Jade Craddock: The novella has already achieved a number of translations, how has the experience been so far and what translations are lined up?
Luis de Miranda: There’s a Turkish and an English translation in the bookshops already and as we speak a few others are being carefully crafted by translators: Italian, Swedish, Korean, Hindi, Greek and hopefully German soon. So far it’s been a rewarding and adventurous experience. I wish I had more time to speak to more translators from various languages, any language, but since I don’t, I rely on chance encounters, word of mouth and interviews like this one which play an important role.
Jade Craddock: Is there one particular language or place that you would love to see the novella reach?
Luis de Miranda: I’d like to discover a language I’ve never heard of and see the novella translated into that. And perhaps Portuguese (in Portugal or Brazil), since it’s my mother tongue. But in fact I don’t really have a preference to be honest.
Jade Craddock: The story Who Killed the Poet? sounds like a fascinating one, how important was this particular story to the project or could the 88 translations have been pursued with any story?
Luis de Miranda: The text itself is fascinating of course! Perhaps we could meet for a second interview to speak about the book itself in more detail at some point in the future! There’s a deep relationship between the 88 constellations/translations and the message of the book which is: let’s stop accepting living in a world where poetry, magic, adventure, wonder and diversity are damaged everyday by the logic of capitalism and dull realism. Too many of us have to give up on our dreams and passions because of lack of money, institutional support or simply friendly encouragement. Not to mention the damage that’s being done to the non-human forces of life, animals, nature, what have you! The logic of our global economic system is boring and fatal – when not in the physical sense, in the symbolic sense. We kill a poet everyday in the metaphorical sense when we surrender and accept the logic of uniformity and excessive rule of money or bureaucracy.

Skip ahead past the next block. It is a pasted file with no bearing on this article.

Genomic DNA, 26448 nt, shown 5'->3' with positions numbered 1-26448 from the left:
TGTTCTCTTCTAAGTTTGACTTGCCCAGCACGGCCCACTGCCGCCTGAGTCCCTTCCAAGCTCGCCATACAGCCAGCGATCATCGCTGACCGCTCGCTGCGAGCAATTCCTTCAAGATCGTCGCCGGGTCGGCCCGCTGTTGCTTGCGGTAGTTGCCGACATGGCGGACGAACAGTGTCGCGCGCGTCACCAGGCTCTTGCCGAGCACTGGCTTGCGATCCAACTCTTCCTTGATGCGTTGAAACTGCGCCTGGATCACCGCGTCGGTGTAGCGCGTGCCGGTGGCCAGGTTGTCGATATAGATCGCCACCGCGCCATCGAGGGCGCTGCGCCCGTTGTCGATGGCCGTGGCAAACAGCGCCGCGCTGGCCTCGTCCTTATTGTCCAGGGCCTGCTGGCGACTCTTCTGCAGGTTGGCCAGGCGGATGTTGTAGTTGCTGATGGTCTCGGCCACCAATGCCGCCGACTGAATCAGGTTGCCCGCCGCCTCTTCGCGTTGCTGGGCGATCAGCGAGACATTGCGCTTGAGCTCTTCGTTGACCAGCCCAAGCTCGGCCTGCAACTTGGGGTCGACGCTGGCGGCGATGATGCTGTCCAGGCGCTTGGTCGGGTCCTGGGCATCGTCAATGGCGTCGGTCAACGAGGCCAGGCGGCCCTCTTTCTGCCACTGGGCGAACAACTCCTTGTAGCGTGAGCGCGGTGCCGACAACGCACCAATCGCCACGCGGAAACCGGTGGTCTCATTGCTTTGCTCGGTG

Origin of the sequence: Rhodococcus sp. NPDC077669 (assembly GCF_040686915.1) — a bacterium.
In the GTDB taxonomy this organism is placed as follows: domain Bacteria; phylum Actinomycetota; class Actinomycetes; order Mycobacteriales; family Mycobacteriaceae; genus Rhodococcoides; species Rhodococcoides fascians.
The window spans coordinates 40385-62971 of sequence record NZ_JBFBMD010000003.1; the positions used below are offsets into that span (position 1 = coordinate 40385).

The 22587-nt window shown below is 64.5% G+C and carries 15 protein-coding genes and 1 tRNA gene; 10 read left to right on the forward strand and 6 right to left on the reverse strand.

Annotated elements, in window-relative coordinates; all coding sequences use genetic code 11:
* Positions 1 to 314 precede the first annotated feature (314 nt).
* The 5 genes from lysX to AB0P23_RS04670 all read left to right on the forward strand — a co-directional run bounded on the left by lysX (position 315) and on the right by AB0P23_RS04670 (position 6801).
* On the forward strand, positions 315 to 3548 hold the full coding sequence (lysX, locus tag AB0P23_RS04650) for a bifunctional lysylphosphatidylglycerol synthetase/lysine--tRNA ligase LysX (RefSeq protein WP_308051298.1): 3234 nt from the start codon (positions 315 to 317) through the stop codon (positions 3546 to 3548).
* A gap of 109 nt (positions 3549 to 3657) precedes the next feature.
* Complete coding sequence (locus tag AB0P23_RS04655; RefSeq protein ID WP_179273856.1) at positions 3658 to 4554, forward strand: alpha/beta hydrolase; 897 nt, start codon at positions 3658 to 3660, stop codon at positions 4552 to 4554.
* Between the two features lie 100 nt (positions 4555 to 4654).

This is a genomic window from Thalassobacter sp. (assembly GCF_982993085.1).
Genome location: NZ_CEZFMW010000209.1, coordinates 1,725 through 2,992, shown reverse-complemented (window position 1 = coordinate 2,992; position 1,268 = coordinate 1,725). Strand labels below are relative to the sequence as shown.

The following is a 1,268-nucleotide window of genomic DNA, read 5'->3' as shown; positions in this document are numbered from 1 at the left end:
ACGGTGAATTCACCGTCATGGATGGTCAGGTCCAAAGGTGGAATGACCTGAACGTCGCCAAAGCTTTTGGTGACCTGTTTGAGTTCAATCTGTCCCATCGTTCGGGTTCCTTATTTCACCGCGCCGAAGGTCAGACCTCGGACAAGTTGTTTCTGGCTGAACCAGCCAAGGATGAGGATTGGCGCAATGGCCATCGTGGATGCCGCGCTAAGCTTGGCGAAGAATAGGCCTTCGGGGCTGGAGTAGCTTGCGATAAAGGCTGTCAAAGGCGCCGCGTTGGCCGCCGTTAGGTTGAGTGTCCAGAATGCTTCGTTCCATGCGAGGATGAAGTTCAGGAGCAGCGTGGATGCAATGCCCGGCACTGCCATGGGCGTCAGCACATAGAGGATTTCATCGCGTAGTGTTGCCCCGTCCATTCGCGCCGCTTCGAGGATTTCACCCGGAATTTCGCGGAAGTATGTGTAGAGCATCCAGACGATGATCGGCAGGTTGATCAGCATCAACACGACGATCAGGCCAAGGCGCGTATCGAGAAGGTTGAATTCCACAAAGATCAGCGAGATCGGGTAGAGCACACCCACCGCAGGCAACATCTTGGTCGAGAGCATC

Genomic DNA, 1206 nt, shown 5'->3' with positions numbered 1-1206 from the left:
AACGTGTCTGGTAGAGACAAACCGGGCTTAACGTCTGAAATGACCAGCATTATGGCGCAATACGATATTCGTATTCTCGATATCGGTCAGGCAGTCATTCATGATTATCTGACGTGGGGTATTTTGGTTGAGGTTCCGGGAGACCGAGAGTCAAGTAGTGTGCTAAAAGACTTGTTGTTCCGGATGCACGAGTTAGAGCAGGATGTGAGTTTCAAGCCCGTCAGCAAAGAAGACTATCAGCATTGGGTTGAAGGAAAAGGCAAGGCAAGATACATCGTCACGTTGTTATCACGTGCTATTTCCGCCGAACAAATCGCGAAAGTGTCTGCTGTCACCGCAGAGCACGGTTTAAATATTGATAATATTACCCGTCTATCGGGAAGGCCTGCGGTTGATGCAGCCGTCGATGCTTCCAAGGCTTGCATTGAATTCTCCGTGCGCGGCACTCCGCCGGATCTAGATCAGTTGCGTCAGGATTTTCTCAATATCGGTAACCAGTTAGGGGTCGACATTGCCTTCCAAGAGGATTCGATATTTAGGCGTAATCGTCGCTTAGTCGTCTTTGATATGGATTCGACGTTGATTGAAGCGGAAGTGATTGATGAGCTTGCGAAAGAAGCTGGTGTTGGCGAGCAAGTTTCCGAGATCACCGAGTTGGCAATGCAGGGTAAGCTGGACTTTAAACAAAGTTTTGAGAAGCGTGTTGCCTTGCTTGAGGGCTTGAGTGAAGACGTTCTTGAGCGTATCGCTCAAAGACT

Jade Craddock: What is the importance of translated fiction at this time do you think?
Luis de Miranda: There’s a lot of fiction out there that’s soulless, written-by-numbers, and mass-produced like yoghurt. Who Killed the Poet?, on the surface, is a pastiche of a whodunit thriller: the reader really wonders who has done it, but slowly understands the book should also be read as a critique of commercial writing. Too many important books aren’t translated because they didn’t sell or weren’t prize-winning in their original language. The original version of my novella, Qui a tué le poète?, wasn’t a bestseller in French, nor did it receive a literary prize (those are generally distributed among mainstream publishers and tend to overlook small presses). According to the dominant logic of capitalist publishing, it wouldn’t have been translated at all. The success of our 88 translations project will be the proof that beautiful things can still happen today that aren’t orchestrated by marketing and financial concerns.
Jade Craddock: Is enough done to help fiction cross borders?
Luis de Miranda: Again, “fiction”, I feel, is too vague a notion. There can be soulless fiction, commercial fiction, or deeply inspired fiction that shakes our illusions and conventions.
Jade Craddock: What is your one hope from the project?
Luis de Miranda: This novella is my – or should I say our – contribution to a better world, a more plural and diverse world where each human will be able to reconnect with its dimensions, including the creative and cosmic one. We shouldn’t accept being reduced to being an economic function, a cog in the megamachine. We’re all poets as are our children. I hope my daughter will grow up in a word of beautiful possibilities.
Our thanks to both Luis and Jade for this informative Q&A.
Who Killed the Poet? by Luis de Miranda
Snuggly Books 9781943813421 pbk Oct 2017